I took longer to write as I had a difficult time constructing the piece. It is based on a Hindu mythological reference – Kumbhakarna, who used to sleep 6 months to wake one day. Once, in the middle of his sleep he was awaken to fight a battle for his brother, Ravana, in which he was defeated and killed. I put a metaphor to present day situation, when the nations sinks into a state of oblivion and ignorance, allowing bad things to happen to its own people – the peril is not far away. This is actually based on a recent incident in my city where college students were beaten by cops and goons at the dark of the night. I feel that a nation who allows women to be beaten – the peril is not far. Through this poem I voice my protest. This is a high time to wake up.

Long leave revolution.




Once, there was a puzzle that had a straight line
And said – without touching it,
Make it shorter?

The tip of my pencil remained motionless
Till the teacher, would take the pencil from me
– Draw a second line, longer than the original, in parallel.

Since then I am drawing lines every day
In an attempt to make the last one shorter
And so is everyone else,
As if that is all that matters
– Disparage every rivalry at the core, while you can.

The riddle probably wanted to say
– You don’t belittle anyone but yourself
Now merely ridicules itself,
As we are all set busying our pencils
Leaving marks; and shameless, dirty, envies are written.

Tonight on Dversepoets, Claudia and Bill has us write about Rilke – “write about what your everyday life offers you; describe your sorrows and desires, the thoughts that pass through your mind and your belief in some kind of beauty Describe all these with heartfelt, silent, humble sincerity and, when you express yourself, use the Things around you, the images from your dreams, and the objects that you remember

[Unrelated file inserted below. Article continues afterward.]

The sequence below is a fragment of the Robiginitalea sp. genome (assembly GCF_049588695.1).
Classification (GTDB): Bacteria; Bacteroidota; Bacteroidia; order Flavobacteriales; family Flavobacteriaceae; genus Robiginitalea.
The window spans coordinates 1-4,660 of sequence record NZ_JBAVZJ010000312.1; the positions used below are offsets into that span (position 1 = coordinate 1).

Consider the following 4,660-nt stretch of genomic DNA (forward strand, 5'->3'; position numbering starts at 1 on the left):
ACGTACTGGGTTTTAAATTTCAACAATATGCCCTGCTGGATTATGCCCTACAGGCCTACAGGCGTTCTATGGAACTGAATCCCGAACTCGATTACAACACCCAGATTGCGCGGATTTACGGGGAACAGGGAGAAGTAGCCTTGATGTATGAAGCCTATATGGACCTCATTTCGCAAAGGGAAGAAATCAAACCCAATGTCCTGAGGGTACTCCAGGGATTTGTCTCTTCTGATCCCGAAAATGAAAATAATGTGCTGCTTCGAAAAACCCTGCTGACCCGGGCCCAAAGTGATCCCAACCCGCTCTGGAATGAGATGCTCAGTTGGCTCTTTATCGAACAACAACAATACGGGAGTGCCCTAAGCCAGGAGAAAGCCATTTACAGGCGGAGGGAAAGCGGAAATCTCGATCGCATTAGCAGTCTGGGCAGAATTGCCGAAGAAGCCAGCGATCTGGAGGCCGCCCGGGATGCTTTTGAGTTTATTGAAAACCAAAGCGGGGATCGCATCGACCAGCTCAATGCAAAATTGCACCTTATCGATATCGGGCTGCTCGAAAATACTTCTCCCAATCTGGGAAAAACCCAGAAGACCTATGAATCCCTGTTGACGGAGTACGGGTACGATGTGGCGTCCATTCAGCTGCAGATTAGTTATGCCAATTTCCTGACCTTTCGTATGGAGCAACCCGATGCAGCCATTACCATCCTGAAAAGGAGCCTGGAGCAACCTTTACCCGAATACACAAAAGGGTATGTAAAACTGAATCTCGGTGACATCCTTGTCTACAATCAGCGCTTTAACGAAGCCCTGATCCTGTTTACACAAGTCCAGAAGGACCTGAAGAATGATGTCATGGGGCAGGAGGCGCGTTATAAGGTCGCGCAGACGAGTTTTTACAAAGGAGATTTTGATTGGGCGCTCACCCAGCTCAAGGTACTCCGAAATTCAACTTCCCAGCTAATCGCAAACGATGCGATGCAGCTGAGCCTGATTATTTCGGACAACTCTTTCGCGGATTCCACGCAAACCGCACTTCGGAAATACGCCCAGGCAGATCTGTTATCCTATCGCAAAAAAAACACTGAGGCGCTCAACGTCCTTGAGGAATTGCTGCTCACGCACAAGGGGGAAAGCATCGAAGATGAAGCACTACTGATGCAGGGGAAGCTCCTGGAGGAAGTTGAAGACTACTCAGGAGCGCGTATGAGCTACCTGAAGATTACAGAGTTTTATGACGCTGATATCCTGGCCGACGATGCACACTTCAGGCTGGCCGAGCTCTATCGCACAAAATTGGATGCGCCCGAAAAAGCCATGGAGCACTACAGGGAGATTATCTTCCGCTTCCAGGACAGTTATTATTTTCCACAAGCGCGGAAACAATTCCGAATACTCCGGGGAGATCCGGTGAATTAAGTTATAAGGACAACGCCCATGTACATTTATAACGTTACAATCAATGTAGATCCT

Join us to read some wonderful poetry.


Two lives

With protest from Egypt

Today I scribble peace, love, harmony
On a piece of paper
Because it’s easy.

Before her hymen was gored by a rod
She was deflowered,
She lost strength

Before she was screaming,
Her clothes were torn
And her words failed her.

All the world’s a battle, &
Lives across a thin line
Face triumphs, or defeats.

Stories are made, narrated
Till they become legends
and the losers – villains.

That’s what we want to hear
And words fail, every time
The other side is silenced

Tonight on MTB, Brian asked us : So what do you believe of language? which is it? the best tool? does language fail? Answer that, or perhaps tell us a time language failed you. or maybe when you found just the right words.

May be I sound way too sad tonight – may be that’s what I feel. I can not write peace even if I want to.


Resting beneath


Half-awake,late night me



soft words, seductions, reticence
she Walks in



Brings a lot of cold or spring
with her, all



I ask – where are you from
As if it



Is there a hungry world
waiting for



Do they hate each other
out there



We mate, rejuvenate
I & night


On Meeting the bar, Victoria has us write Tilus. Read more about this interesting form here.